Full Identity Development

Just like humans, brands too have identities derived upon an emotional connection that serves as a reflection of the manner in which the brand is positioned and the desired image in mind. This process consists of an analytical mechanism whereby the needs of the business are aligned with the identity through marketing communication and its pieces.

This is another instance where we rile up our creative juices. Our creatives brainstorm the branding through typographies and sketches, aiming to bring the brand to life.


Several designs and logos are developed which our teams feel may sit well with the company’s identity. These designs are taken forth and finalized through a consensual process whereby each member is satisfied with the outcome. We seek to ensure that the 3 to 5 logo suggestions that we deliver are closest to your brand message and concepts so that the company can immediately resonate with the target audiences.

Here are some key elements identity design and development

Clear brand purpose and positioning

The first part of establishing a brand identity is determining what your purpose and positioning is. The brand purpose is the big reason for your existence. Brand positioning is the naming of who your product is for and why your product is a better option than the competitors. Defining these will inform your strategy as you create a logo, decide on a color palette, etc. A process called Purpose, Position and Personality is useful for answering these questions.

Market research

A brand’s purpose and positioning can be informed, at least in part, by market and customer research. To understand the cultural tension described in the previous section, research is crucial. For beginners to market research, there is a wealth of content online to help.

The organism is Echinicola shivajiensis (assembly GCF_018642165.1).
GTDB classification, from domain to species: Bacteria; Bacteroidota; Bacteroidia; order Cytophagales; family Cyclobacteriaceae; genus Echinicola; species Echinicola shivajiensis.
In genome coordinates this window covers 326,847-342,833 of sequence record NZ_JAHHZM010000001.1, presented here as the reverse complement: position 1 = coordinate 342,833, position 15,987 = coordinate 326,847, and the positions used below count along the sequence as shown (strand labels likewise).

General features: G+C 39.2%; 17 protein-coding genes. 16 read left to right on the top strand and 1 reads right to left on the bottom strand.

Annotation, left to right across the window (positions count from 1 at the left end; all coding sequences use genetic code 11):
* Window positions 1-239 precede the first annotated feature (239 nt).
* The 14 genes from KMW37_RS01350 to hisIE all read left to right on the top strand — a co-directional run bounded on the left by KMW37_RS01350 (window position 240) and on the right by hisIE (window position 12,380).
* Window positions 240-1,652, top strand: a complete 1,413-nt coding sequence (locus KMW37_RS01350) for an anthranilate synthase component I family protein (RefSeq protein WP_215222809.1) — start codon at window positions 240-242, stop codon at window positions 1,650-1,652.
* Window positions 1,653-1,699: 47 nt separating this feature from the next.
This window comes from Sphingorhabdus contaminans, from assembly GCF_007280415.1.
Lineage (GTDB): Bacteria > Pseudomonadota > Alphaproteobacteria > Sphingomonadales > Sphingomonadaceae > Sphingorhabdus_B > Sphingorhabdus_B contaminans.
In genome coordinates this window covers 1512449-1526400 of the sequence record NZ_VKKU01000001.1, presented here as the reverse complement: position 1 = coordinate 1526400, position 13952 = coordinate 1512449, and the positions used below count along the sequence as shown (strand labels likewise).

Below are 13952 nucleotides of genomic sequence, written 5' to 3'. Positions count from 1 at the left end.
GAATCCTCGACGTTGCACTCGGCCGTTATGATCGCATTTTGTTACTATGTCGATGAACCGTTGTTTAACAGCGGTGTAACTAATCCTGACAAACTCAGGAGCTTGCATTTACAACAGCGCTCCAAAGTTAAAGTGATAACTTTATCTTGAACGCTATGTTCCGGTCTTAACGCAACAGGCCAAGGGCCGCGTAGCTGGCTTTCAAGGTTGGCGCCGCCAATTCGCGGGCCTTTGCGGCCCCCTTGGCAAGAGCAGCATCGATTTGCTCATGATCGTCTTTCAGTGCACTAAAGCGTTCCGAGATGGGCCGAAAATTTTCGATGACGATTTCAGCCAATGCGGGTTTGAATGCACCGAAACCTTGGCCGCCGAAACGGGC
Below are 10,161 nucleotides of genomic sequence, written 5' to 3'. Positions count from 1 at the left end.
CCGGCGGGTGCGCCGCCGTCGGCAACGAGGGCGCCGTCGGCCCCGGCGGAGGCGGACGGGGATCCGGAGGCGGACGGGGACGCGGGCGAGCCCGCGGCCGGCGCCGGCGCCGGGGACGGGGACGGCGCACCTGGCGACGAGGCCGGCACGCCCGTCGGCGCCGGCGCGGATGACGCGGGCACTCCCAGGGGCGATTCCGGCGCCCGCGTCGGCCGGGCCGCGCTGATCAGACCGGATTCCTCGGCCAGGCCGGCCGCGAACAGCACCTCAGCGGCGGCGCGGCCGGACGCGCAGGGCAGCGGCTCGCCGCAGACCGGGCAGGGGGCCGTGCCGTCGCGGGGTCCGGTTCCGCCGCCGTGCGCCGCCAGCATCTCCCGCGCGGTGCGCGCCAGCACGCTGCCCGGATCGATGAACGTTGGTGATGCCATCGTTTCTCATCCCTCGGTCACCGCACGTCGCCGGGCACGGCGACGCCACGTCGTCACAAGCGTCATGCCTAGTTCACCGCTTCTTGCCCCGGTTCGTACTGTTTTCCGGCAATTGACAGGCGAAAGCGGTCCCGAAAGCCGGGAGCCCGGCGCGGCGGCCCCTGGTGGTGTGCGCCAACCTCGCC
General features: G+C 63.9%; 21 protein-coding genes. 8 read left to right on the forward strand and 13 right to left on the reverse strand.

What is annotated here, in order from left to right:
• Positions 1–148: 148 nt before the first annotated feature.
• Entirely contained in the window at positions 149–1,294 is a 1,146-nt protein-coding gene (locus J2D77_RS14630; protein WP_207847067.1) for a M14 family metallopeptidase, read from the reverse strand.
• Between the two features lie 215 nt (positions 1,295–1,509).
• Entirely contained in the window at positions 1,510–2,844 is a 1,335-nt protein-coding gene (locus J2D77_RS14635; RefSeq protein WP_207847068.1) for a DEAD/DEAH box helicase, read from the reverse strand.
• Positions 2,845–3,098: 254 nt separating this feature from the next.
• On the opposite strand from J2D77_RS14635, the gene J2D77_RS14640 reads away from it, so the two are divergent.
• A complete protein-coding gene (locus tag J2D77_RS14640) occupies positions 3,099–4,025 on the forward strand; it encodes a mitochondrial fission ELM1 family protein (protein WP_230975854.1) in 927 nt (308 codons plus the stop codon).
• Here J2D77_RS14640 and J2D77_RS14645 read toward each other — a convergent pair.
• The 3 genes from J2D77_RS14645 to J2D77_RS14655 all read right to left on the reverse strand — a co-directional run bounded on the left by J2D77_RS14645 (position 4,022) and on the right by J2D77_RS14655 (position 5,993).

One of the best ways to conduct market research is to simply talk to people. Phone interviews allow for detailed discussions and place a helpful emphasis on the human element of research—an element that’s essential if you want to make an emotional appeal to customers.


Beyond phone interviews, online survey tools, like Survey Monkey, are a fast way to gather a lot of information, and there are even helpful government resources that can be used as a powerful tool.

Brand Personality

Something  we’ve heard several times is the question “If your brand were a person, what would they be like?” And while it sounds a bit cliché at this point, it’s a smart way to think about your brand’s personality.


A brand personality is an incredibly important thing to consider. It will come through in every part of your identity if you get it right (or wrong for that matter). Brand personality has a huge impact on the voice, tone, and images used in your marketing materials and other communications. If a personality isn’t established, customers will get mixed messages and have trouble connecting with your brand. Especially here, consistency is key. One of the most important things to remember is that consumers love authenticity, so be true to who you are, and who you want to be. Your customers will connect with that.